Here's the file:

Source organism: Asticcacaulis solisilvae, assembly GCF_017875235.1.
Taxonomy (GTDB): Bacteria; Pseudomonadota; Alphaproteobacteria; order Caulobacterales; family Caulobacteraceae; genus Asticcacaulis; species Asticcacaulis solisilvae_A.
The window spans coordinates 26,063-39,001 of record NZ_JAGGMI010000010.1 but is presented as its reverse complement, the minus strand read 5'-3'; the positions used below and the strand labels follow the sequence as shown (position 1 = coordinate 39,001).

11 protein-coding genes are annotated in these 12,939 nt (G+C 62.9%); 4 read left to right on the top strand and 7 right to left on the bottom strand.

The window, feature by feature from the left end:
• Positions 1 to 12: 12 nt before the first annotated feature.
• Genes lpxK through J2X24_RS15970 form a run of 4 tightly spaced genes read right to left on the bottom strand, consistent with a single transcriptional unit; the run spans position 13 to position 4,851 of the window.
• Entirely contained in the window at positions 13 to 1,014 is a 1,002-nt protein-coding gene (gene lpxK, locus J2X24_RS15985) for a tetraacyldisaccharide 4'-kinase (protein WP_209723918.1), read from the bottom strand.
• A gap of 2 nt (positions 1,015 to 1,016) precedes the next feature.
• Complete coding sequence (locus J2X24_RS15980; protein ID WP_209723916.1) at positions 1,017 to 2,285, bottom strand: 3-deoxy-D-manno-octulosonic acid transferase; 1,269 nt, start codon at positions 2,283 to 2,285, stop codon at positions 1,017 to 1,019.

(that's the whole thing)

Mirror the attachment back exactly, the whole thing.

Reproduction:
Source organism: Asticcacaulis solisilvae, assembly GCF_017875235.1.
Taxonomy (GTDB): Bacteria; Pseudomonadota; Alphaproteobacteria; order Caulobacterales; family Caulobacteraceae; genus Asticcacaulis; species Asticcacaulis solisilvae_A.
The window spans coordinates 26,063-39,001 of record NZ_JAGGMI010000010.1 but is presented as its reverse complement, the minus strand read 5'-3'; the positions used below and the strand labels follow the sequence as shown (position 1 = coordinate 39,001).

11 protein-coding genes are annotated in these 12,939 nt (G+C 62.9%); 4 read left to right on the top strand and 7 right to left on the bottom strand.

The window, feature by feature from the left end:
• Positions 1 to 12: 12 nt before the first annotated feature.
• Genes lpxK through J2X24_RS15970 form a run of 4 tightly spaced genes read right to left on the bottom strand, consistent with a single transcriptional unit; the run spans position 13 to position 4,851 of the window.
• Entirely contained in the window at positions 13 to 1,014 is a 1,002-nt protein-coding gene (gene lpxK, locus J2X24_RS15985) for a tetraacyldisaccharide 4'-kinase (protein WP_209723918.1), read from the bottom strand.
• A gap of 2 nt (positions 1,015 to 1,016) precedes the next feature.
• Complete coding sequence (locus J2X24_RS15980; protein ID WP_209723916.1) at positions 1,017 to 2,285, bottom strand: 3-deoxy-D-manno-octulosonic acid transferase; 1,269 nt, start codon at positions 2,283 to 2,285, stop codon at positions 1,017 to 1,019.